Getting an earlier start

A group of young students play in their classroom. Photo supplied
A group of young students play in their classroom. Photo supplied

Getting an earlier start

The Ministry of Education has set the mandatory age for school enrolment at 6, yet many Cambodian parents are starting to send their children to school at a much earlier age.

Soun Dara, a 30-year-old working mother, said she enrolled her eldest daughter into pre-school when she was just three years old.

“I wanted her to learn the alphabet, words and language faster, and to get her used to going to school,” she explains. “Also, we don’t have anyone to look after her at home as both my husband and I work.”

Dara said the first month was the hardest.

“I missed her and pitied her a lot,” she recalls.

“I wanted the class to finish quickly so I could pick her up early. Sometimes when I peeked in I’d see her and cry.”

Dara and her husband initially felt they were putting too much pressure on their young daughter, but within a month it was clear that she had adjusted to the new environment and was starting to learn.

In Cambodia, parents would traditionally relied on their parents to help look after their kids and educate them at home while they were away or working. The modern, urban lifestyle is changing this.

Chan Ngy, a vendor in Toul Kork, said he sent his child to a Chinese language school at age 3, in part because he was pressed to find child care support during the day.

“Parents these days are very busy with work and business,” he said. “We don’t have much time to take care of our children, and we believe that the school will be able to take care of them and provide better education than being with us or their grandparents at home.”

Content image - Phnom Penh Post
A teacher helps her students paint. Photo supplied

Mut Simon, a teacher in Chbar Ampov commune on the outskirts of the capital, said previously only the children of wealthy families attended school before the age of 6, but now it is increasingly common to see even poorer families enrolling their kids earlier.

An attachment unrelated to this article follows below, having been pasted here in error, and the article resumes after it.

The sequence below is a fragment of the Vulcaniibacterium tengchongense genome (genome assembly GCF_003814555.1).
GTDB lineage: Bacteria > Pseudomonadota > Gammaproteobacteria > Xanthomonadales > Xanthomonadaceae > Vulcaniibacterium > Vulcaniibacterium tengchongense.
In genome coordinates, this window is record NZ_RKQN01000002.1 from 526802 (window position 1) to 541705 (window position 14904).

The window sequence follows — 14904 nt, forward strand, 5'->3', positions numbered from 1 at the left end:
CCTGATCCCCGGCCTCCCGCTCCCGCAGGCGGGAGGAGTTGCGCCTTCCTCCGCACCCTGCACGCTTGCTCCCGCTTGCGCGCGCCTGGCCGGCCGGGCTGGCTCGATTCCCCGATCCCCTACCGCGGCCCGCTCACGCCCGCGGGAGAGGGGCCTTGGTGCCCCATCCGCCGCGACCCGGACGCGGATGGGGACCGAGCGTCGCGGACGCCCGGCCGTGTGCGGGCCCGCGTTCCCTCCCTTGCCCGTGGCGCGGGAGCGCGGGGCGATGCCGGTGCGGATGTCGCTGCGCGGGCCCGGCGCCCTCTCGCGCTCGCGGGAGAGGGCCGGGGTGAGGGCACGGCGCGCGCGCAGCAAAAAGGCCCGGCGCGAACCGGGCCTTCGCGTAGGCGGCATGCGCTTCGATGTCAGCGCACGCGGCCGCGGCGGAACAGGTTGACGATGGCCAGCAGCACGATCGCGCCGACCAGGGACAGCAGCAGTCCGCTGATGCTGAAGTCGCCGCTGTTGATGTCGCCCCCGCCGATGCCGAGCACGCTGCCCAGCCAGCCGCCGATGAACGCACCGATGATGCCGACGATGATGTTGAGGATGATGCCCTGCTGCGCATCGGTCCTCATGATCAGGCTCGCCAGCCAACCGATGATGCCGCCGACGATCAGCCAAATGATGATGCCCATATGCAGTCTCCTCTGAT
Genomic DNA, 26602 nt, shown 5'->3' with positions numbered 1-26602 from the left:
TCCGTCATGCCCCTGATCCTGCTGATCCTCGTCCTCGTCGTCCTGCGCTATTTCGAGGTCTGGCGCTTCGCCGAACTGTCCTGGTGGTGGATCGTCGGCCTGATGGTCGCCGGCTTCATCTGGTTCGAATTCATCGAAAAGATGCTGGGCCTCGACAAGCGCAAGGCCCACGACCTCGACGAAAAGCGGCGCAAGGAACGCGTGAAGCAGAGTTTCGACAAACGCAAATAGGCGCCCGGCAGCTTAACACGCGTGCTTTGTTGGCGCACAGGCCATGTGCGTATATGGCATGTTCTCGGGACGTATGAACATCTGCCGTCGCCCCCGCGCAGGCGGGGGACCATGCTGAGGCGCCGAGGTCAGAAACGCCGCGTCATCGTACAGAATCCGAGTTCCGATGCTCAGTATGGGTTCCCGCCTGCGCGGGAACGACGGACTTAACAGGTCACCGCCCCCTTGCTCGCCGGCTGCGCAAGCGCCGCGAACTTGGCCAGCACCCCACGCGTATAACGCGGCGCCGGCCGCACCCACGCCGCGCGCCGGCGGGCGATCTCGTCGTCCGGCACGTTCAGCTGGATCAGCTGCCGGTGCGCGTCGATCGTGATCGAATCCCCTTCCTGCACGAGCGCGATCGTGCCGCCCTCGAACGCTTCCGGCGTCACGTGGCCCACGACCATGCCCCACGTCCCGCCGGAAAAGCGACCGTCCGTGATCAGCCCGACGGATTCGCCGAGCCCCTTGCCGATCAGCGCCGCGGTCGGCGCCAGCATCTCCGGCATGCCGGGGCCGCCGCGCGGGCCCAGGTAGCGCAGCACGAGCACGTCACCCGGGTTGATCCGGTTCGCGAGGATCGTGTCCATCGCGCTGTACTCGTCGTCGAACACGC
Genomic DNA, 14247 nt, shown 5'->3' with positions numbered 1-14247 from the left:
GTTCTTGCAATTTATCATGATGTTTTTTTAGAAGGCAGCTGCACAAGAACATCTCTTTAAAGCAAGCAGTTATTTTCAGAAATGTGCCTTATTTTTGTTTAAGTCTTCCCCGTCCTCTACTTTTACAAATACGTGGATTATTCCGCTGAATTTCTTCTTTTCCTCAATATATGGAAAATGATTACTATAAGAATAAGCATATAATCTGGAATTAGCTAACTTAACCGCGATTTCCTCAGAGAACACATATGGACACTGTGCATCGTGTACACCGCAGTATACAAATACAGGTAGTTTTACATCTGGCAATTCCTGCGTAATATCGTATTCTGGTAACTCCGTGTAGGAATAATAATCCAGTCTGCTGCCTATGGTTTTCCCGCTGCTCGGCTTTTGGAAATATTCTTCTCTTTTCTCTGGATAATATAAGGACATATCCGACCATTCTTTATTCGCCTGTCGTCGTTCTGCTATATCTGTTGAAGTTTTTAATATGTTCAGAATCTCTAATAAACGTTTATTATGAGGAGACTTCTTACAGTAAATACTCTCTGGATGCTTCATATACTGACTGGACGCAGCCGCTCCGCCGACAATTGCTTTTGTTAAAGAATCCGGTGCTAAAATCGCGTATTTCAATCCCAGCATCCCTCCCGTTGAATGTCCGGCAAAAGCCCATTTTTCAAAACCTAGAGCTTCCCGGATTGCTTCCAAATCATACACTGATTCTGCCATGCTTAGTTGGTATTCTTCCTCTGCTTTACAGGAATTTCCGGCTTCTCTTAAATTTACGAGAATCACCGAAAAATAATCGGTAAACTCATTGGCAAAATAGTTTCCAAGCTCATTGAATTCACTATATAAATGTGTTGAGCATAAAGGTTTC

“We used to think they were pressuring the kids, but today parents are paying more attention to their kids’ education and are sending them to private schools because those places accept children as young as two or three years old.”

Chy Meng, director of Cambridge School & Montessori, said a widely ignored Cambodian law states that children must be 6 years old to register for school. However, most parents in Phnom Penh are now sending their children to pre-school as young as 2.

The old law “is a waste of time and a barrier that stagnates the growth and creativity of children”, he said.

Meng said developed countries have recognised the importance of early childhood education and shifted the age of first enrolment to an earlier age in order to fully develop the potential of young children.

“Kids who start to learn a little bit at an early age become aware of their surroundings and as they grow physically and mentally and move to a higher education level their understanding of their surroundings will also be enlarged and deepened,” he said.

He said children who go to school at an earlier age “can discuss and communicate with older people much easier than kids who go to school at an older age”. They also seem to remember even their earliest lessons, and are better able to digest new course materials for the remainder of their formal education.

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